I asked him those questions in an angry, loud voice, being three times his height and perhaps four times his weight. I further stripped him of his dignity and self respect, falsely relying on this abuse of my already humble friend to somehow make me feel better. It did not.

I sent him to his room for the evening and not long after was at our table with the rest of our atypically quiet family for dinner. I do not recall who offered thanks for our food before we began dinner, but I clearly remember my conscience being seared as soon as I bowed my head.

Immediately, I knew it was not acceptable that I was eating and our son was not. I remember considering what I should do and it coming clear to me, “I was in prison and ye visited me.” I told my wife and our other children I wouldn't be eating and excused myself from the table.

I entered his room and sat next to our son on his bed. He was still sniffing a little and his expression revealed he thought I had come to expand his embarrassment. I was quiet for a moment, collecting my thoughts. I knew what I was supposed to do and say.

I began to explain to him that it was a much greater sin to yell at someone and humiliate him than it was to color on a wall. There in our son's room, me so huge and him so small, I saw more clearly our relationship, and my heart swelled wide with remorse at my selfish and destructive actions. I confessed that the kind of damage for which I was responsible was much harder to clean up and sometimes almost impossible to be made right again. Deeply humble and ashamed, I told him I was sorry.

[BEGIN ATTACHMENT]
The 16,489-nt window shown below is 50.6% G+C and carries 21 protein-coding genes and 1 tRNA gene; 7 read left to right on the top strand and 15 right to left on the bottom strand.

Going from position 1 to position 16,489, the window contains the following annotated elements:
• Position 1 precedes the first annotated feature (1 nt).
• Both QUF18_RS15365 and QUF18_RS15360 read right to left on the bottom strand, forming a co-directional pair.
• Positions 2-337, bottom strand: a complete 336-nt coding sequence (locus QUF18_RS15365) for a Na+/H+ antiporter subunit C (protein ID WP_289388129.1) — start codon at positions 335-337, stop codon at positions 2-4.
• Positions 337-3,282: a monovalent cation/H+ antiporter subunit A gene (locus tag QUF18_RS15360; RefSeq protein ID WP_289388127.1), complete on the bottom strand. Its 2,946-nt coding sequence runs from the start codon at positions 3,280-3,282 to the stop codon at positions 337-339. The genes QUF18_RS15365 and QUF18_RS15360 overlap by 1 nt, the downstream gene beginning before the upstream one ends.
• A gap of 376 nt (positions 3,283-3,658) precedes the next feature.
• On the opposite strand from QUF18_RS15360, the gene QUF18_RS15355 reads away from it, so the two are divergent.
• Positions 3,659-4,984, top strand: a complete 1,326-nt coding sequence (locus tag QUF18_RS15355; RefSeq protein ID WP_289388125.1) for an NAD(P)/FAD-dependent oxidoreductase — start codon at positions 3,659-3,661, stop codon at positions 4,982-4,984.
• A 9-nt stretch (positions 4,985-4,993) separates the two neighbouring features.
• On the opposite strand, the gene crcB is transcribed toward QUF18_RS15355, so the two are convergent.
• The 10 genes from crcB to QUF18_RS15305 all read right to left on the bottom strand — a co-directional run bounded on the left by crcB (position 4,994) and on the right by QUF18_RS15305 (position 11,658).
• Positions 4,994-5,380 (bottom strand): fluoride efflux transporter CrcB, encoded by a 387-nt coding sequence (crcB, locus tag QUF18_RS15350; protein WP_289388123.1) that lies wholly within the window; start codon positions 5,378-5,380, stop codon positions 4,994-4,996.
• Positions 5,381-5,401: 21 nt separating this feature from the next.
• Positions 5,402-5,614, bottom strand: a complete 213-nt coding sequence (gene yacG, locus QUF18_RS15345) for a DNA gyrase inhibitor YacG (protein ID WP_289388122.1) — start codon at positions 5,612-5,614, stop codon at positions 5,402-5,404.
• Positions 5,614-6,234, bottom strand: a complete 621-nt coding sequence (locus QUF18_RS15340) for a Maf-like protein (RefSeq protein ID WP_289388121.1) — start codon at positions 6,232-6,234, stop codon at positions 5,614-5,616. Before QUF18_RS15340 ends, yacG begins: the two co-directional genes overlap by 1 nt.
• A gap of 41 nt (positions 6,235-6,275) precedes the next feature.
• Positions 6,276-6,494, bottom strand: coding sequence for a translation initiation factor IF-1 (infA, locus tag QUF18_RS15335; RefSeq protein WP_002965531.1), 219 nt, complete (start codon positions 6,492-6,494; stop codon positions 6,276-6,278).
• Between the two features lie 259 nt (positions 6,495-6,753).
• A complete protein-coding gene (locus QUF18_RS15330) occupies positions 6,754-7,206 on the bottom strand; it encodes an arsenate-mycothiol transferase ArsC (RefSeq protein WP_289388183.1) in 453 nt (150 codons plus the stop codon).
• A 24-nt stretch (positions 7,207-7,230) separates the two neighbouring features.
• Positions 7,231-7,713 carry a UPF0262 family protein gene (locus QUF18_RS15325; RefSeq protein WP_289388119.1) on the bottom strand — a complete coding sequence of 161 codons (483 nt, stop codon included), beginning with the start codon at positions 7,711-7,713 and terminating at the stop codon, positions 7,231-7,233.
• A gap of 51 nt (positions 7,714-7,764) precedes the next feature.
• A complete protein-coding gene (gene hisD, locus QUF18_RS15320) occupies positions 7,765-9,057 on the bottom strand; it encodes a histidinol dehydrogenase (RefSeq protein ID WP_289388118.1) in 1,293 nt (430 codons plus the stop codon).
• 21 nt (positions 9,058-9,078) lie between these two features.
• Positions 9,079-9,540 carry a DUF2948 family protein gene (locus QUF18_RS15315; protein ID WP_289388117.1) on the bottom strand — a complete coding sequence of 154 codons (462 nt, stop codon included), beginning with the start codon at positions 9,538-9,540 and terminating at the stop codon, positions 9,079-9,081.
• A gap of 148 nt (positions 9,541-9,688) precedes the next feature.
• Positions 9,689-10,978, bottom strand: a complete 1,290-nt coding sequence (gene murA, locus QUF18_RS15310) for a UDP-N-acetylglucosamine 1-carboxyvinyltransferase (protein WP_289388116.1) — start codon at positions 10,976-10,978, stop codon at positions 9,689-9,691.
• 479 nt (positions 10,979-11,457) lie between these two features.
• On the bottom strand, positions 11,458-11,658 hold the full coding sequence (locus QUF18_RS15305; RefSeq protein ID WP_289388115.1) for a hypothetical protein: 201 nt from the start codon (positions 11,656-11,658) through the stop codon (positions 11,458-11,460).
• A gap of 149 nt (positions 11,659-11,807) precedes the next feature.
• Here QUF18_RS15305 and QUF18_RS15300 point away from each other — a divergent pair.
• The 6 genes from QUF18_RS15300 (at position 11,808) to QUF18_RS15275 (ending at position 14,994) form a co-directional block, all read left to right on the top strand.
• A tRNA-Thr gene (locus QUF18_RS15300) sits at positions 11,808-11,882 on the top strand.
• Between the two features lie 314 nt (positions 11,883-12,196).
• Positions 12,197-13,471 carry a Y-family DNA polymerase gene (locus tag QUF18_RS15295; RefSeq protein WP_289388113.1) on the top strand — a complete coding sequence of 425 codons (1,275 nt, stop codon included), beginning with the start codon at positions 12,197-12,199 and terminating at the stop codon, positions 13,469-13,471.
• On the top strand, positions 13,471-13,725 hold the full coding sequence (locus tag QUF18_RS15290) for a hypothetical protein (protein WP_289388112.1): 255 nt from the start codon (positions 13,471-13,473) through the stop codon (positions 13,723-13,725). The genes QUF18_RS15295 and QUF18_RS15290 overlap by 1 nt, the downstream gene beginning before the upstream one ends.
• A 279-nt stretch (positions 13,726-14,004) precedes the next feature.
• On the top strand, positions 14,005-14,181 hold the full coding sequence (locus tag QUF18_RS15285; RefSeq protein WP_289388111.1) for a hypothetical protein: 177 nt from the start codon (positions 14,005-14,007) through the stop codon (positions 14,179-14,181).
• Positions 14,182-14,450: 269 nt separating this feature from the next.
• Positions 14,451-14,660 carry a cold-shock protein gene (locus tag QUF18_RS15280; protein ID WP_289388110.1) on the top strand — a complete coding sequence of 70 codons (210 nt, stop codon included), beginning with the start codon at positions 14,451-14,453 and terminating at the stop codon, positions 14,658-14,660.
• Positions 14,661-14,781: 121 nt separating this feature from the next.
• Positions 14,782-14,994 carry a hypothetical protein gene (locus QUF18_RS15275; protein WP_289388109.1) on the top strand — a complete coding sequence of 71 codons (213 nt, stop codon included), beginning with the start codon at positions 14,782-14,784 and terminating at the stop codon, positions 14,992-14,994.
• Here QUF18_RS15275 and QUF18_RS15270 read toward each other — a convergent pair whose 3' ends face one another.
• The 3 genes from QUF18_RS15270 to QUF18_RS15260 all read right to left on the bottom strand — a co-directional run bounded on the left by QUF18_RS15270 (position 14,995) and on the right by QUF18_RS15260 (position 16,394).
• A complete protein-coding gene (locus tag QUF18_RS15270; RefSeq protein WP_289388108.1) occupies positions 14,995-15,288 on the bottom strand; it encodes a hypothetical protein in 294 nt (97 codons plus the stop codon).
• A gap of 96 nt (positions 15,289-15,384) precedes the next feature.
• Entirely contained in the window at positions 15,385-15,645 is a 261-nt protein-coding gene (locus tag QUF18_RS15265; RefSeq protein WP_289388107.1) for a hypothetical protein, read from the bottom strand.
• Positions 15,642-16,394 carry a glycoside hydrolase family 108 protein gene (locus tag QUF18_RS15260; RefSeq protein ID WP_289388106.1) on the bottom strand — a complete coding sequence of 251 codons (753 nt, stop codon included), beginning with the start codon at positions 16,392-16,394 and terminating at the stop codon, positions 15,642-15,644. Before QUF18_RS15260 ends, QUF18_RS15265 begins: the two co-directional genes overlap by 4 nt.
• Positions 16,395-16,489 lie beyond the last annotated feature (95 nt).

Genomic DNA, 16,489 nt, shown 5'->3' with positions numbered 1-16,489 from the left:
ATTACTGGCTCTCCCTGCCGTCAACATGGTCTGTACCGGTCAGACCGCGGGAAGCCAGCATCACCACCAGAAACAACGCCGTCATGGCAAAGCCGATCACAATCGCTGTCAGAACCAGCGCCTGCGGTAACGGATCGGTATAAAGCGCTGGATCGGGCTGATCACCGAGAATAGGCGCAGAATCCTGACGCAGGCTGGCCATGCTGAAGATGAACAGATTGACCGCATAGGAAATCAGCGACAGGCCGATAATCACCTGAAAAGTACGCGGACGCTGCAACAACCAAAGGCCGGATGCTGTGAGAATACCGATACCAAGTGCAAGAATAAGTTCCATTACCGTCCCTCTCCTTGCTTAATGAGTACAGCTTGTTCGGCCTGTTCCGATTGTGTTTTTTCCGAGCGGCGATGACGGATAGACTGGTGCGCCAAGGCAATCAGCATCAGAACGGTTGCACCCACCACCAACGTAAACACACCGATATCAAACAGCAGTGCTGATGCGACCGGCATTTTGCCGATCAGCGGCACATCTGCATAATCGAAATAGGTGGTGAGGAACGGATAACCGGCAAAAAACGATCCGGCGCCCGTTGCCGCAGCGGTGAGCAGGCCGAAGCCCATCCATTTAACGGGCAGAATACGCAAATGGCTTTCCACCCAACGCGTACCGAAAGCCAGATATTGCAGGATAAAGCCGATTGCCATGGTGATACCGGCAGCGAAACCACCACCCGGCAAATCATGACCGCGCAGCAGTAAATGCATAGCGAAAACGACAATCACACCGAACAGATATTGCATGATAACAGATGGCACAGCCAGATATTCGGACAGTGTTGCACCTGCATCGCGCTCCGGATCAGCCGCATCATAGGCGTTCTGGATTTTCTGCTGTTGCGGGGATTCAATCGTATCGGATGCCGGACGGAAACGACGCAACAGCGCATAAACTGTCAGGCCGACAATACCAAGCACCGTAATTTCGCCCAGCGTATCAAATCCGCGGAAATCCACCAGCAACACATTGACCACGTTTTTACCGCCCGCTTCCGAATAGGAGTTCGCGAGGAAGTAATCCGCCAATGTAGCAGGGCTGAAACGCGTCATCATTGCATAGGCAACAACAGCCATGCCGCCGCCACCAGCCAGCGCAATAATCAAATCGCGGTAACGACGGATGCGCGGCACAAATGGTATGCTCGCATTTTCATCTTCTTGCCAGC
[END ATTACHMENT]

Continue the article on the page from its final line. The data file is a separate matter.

Our little lad responded by trying to explain to me that he deserved to be yelled at, and that his crime justified such abuse. It was a terrible indictment of his experiences with my prior mistreatment and pierced me to my core.

I assured him that neither he nor anyone deserved such cruel treatment. I explained that yelling was always evil, one of the meanest expressions of selfishness, and again asked if he would forgive me.

He threw his tiny arms around me, and with a fiercely honest child's passion, told me he loved me, and to my tender astonishment, that I was the best dad ever. He hesitantly moved away from me so he could look in my face. I could tell he had something to say that was important to him but was choking the words. Then they simply tumbled out. “Can you forgive me?”

I folded my little friend into my bosom and wished I could express to him the feelings in my soul. He was innocent, sweet, and lovely before God. There was only one person in the room who needed serious correction. I was determined to have learned the most important lesson. Yes, I told him. All was forgiven. We would paint the wall together, with mom. All was well.

We spent the evening together, playing with action figures and then reading until he fell asleep. To his queries of wasn't I going to go eat and didn't I want to go out with the family, I said assuredly I could not eat if he didn't and that I wanted to stay and keep him company so he wouldn't be lonely.